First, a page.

5 Reasons I Didn’t Connect With You On LinkedIn

linkedinI might not be as famous as Robert Scoble or Pete Cashmore but I do get my share of LinkedIn requests and one should, as with most social networks, be a little discerning about who you connect with. Maybe its not as important on Twitter or Facebook, but on LinkedIn, I think your circles definitely make a big difference. As such, there are some red flags which I use to determine pretty quickly (at last count I get over 50 requests to connect a day) in order to determine whether or not I’ll agree to connect with you. If that sounds imperious, so be it. We should all be discerning with our connections, don’t you agree? Maybe this kind of thinking is controversial and exclusive. You tell me. Even though some of the stuff below is pretty basic, I still get it.

  1. A photo. C’mon people. It’s 2014, and pretty much EVERY phone has a camera in it. I still get requests from people with no picture. Why is that? My immediate thought is: what are they hiding? Why don’t they have a picture there? Are they too new? If you ask me – no one should bother – and maybe even LinkedIn should make this a requirements – that you can’t initiate any connections unless you have a profile picture uploaded.
  2. A crappy photo. Your photo should be a more or less professional shot with just you in the picture. Pictures with your significant other are awesome for Facebook  – I share my Facebook pic with my wife so we have the same picture. Plus, please make it a portrait close up of your face! I see all these pictures where people are standing in a room or something and I can barely see you. Plenty of times when I go to meet people who I’ve never met before I check out their LinkedIn profile so I know what they look like. I’ll bet I’m not the only one. If someone is late to a meeting with you, it may be that they couldn’t recognize you from your LinkedIn profile. Again, an easy fix, or seriously, get a professional portrait done. If you live in the Bay Area, my wife is an awesome photographer and can do your pic for you. Just email me and we’ll set something up for you.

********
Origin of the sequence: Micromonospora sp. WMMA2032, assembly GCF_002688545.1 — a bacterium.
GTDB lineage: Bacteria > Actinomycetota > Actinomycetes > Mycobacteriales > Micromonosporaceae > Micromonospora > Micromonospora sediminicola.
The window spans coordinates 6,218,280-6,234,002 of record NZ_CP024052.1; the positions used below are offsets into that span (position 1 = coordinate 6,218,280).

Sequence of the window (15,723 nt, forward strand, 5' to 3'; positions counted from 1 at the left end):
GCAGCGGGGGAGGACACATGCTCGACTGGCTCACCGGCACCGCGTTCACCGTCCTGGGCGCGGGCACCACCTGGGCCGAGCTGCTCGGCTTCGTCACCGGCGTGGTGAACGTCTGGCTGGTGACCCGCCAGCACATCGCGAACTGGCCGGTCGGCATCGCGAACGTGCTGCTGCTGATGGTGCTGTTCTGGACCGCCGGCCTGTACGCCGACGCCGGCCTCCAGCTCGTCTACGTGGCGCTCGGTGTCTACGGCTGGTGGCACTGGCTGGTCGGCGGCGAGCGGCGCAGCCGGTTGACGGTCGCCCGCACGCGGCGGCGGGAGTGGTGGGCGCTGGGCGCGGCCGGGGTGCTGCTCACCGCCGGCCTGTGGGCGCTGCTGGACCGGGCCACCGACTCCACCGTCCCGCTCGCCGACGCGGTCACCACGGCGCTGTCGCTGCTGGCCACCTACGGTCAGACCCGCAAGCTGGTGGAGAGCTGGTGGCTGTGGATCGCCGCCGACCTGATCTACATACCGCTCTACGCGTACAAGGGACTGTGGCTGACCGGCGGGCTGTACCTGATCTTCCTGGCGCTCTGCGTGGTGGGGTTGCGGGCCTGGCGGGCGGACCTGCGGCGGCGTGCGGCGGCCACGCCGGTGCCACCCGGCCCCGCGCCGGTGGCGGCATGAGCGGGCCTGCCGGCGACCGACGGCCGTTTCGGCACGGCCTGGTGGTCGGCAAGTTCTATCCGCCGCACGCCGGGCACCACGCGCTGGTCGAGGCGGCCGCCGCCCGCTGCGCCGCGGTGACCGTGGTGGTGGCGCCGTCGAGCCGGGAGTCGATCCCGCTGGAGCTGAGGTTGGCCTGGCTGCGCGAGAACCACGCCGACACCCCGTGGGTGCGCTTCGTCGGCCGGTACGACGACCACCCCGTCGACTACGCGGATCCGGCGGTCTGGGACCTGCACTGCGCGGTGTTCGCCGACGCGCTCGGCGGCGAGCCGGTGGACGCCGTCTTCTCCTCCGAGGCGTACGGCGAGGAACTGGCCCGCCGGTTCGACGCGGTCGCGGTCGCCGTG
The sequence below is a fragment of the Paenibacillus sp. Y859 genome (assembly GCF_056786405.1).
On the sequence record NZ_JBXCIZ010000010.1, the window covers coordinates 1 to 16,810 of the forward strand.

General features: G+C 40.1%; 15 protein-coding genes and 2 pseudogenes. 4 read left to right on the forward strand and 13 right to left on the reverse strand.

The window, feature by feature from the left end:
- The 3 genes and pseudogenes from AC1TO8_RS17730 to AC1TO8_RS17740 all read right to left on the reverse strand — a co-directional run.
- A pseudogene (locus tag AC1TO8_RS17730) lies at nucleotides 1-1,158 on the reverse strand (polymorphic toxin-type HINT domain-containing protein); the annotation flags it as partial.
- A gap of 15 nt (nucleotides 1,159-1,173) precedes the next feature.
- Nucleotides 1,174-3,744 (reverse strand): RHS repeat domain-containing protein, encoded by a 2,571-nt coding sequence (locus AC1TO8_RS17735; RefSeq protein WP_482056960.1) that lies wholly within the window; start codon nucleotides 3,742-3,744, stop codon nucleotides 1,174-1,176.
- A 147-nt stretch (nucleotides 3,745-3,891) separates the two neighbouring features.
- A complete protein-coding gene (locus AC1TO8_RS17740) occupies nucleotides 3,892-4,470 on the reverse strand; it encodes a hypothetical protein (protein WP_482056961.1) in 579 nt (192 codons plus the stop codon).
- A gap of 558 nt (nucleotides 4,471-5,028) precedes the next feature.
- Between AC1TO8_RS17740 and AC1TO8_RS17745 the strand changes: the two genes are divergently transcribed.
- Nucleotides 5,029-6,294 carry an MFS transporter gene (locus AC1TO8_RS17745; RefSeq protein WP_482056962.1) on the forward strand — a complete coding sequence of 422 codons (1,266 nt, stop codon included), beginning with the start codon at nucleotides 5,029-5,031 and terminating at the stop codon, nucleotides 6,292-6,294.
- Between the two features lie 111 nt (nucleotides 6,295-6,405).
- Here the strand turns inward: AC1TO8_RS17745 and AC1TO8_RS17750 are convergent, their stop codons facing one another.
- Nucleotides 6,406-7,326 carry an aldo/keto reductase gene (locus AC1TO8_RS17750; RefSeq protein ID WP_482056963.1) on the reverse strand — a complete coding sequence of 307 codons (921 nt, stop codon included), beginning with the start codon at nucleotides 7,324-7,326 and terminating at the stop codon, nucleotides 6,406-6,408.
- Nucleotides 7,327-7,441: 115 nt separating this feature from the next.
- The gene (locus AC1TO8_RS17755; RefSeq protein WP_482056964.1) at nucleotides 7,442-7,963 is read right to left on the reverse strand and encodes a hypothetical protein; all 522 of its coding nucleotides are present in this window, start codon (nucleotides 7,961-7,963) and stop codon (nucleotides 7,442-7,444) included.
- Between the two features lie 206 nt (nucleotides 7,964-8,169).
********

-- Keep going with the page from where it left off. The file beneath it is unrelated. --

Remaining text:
3. A practically empty bio. Please people. Maybe this should be a more blanket statement “Before you try to connect with anyone on LinkedIn, make your profile as complete as possible” Yes, that means spending time getting a great photo done, completing all of your job history, all of your education, everything you do, then working backwards to write yourself a killer bio.
  4. Your title is “Sales” or “Business Development”. I know why you’re connecting with me, dude. You want to sell me something. I get that. And I don’t blanket not connect with you just because you’re in sales. It really depends on your whole picture, your whole bio, everything that you represent. If you’ve don’e something cool in your past or currently, I’ll connect with you. But don’t just try and pitch me right away. Build the relationship first. Then, maybe, if you’re stuff if great, I’ll buy from you and or refer you to someone else. But you have to have more than a one line bio and a title and no picture.
  5. For a bonus point: put your email address at the bottom of your bio. It makes it easier for me to ask you why you are interested in connecting with me BEFORE I do it.

So think before you connect:

  1. Does my pic look awesome? Would someone recognize me from it?
  2. Is my bio the best it can be?
  3. Is my profile complete?
  4. Is my email address in my bio?
  5. And finally :  put yourself in my shoes, if you were me, would I connect with you?

 

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